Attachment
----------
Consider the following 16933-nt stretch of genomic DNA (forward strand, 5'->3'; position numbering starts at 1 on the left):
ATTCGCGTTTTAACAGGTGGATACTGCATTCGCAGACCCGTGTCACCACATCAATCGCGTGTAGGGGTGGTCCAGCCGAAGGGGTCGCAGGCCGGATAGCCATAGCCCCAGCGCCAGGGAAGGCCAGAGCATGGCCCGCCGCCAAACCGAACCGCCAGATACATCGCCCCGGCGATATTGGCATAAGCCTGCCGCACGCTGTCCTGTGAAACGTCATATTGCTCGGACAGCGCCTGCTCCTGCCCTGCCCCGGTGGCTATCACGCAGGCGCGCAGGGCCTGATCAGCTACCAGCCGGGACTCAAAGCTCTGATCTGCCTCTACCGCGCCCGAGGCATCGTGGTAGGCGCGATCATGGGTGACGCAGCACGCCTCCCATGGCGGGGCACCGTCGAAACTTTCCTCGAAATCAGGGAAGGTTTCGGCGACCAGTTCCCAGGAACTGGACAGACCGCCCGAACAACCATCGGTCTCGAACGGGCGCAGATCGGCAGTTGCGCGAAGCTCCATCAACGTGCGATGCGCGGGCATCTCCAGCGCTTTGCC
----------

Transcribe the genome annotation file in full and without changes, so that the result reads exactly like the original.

Consider the following 16933-nt stretch of genomic DNA (forward strand, 5'->3'; position numbering starts at 1 on the left):
ATTCGCGTTTTAACAGGTGGATACTGCATTCGCAGACCCGTGTCACCACATCAATCGCGTGTAGGGGTGGTCCAGCCGAAGGGGTCGCAGGCCGGATAGCCATAGCCCCAGCGCCAGGGAAGGCCAGAGCATGGCCCGCCGCCAAACCGAACCGCCAGATACATCGCCCCGGCGATATTGGCATAAGCCTGCCGCACGCTGTCCTGTGAAACGTCATATTGCTCGGACAGCGCCTGCTCCTGCCCTGCCCCGGTGGCTATCACGCAGGCGCGCAGGGCCTGATCAGCTACCAGCCGGGACTCAAAGCTCTGATCTGCCTCTACCGCGCCCGAGGCATCGTGGTAGGCGCGATCATGGGTGACGCAGCACGCCTCCCATGGCGGGGCACCGTCGAAACTTTCCTCGAAATCAGGGAAGGTTTCGGCGACCAGTTCCCAGGAACTGGACAGACCGCCCGAACAACCATCGGTCTCGAACGGGCGCAGATCGGCAGTTGCGCGAAGCTCCATCAACGTGCGATGCGCGGGCATCTCCAGCGCTTTGCC